Jayson Tatum: Too much money on the line for media voting to determine super-max eligibility
That’s a consequence of the league’s super-max rules. Though contract terms are still subject to negotiation between teams and players, players are eligible for a higher max-salary tier only by making All-NBA or winning MVP or Defensive Player of the Year. So, significant power lies with award voters.
Tatum on “The Old Man & The Three":
Maybe teams should be free to pay one or two or three stars a higher max without players needing to qualify. Regular-season honors like All-NBA are not the best way to determine who deserves a higher salary.
But the super-max criteria exists precisely because so much money is on the line. The award standards protect teams from themselves, preventing “unworthy” players from getting too large of contracts. Teams sometimes feel they can’t tell a player no. So, a rule takes the choice away from teams.
The players approved this mechanism in the Collective Bargaining Agreement, because it also helps rank-and-file union members. Players get roughly half of league-wide revenue. The less stars like Tatum make, the more money left for other players.
Know who largely doesn’t like this setup? The media, who never asked for this responsibility. Owners and players decided themselves to use All-NBA voting for this purpose. Some media members were uncomfortable voting on awards tied to smaller bonuses (say, $1 million). The large sums on the line with the super max makes some voters downright queasy.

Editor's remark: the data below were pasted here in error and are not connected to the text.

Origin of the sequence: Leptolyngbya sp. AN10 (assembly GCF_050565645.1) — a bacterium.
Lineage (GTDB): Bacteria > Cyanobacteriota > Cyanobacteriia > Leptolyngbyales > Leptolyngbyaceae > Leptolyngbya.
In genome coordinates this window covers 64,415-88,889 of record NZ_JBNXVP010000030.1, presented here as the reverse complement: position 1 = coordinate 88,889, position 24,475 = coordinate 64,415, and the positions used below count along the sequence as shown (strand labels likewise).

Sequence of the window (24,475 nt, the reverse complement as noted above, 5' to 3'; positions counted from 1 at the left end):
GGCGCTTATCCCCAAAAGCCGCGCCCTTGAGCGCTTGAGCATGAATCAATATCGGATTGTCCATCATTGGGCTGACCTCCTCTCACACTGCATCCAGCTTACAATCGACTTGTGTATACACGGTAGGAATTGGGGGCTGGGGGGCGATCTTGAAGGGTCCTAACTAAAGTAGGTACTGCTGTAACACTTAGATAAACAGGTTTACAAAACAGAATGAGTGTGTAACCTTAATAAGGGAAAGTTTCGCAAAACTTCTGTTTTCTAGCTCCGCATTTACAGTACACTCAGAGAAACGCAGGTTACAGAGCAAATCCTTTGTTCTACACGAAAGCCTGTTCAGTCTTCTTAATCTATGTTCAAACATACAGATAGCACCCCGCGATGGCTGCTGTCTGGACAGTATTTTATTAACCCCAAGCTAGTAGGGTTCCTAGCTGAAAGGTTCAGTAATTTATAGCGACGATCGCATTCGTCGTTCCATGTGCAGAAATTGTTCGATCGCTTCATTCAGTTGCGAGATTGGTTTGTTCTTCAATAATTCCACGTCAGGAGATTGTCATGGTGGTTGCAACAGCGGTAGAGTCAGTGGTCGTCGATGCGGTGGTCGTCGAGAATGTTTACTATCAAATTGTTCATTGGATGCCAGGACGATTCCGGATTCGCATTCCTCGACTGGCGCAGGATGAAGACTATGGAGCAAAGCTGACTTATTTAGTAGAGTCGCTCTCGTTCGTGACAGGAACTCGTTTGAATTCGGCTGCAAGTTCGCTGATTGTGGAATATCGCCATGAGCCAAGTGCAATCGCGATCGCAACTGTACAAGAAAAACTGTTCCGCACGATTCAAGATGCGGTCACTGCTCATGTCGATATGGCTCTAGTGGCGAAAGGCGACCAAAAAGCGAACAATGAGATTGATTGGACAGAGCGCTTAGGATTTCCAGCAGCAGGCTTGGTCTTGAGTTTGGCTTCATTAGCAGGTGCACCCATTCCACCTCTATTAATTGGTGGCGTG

For what it’s worth, I didn’t think Tatum deserved to make All-NBA last season. I rated all six forwards who made it – Giannis Antetokounmpo, Kawhi Leonard, Julius Randle, LeBron James, Jimmy Butler and Paul George – and Zion Williamson ahead of him.
Tatum talks about being judged by unfairly high expectations. That’s a fair point. Voter fatigue exists and rewards surprise players at the expense of established stars like Tatum. But I thought All-NBA voters overrated Tatum last season.
In that interview, Tatum also incorrectly said only his votes at forward – not at guard – counted toward his total. His votes at every position all counted toward a single total score. However, Tatum could make an All-NBA team only at the position he got the most votes – forward, appropriately. That’s why Tatum fell short despite getting more total voting points than All-NBA third-team guard Kyrie Irving.
Maybe All-NBA should be positionless. But there’s no guarantee voters would’ve put Tatum in their top 15 if freed from positional limitations.
In many ways, it sounds like Tatum wanted whatever system would’ve put him on an All-NBA team and gotten him the super max. If voters chose him, we probably wouldn’t be hearing this griping.
But if Tatum isn’t just bitter about his own perceived snub and truly wants a better system for the next generation of players, he should take it up with the union. The setup could change in the next Collective Bargaining Agreement.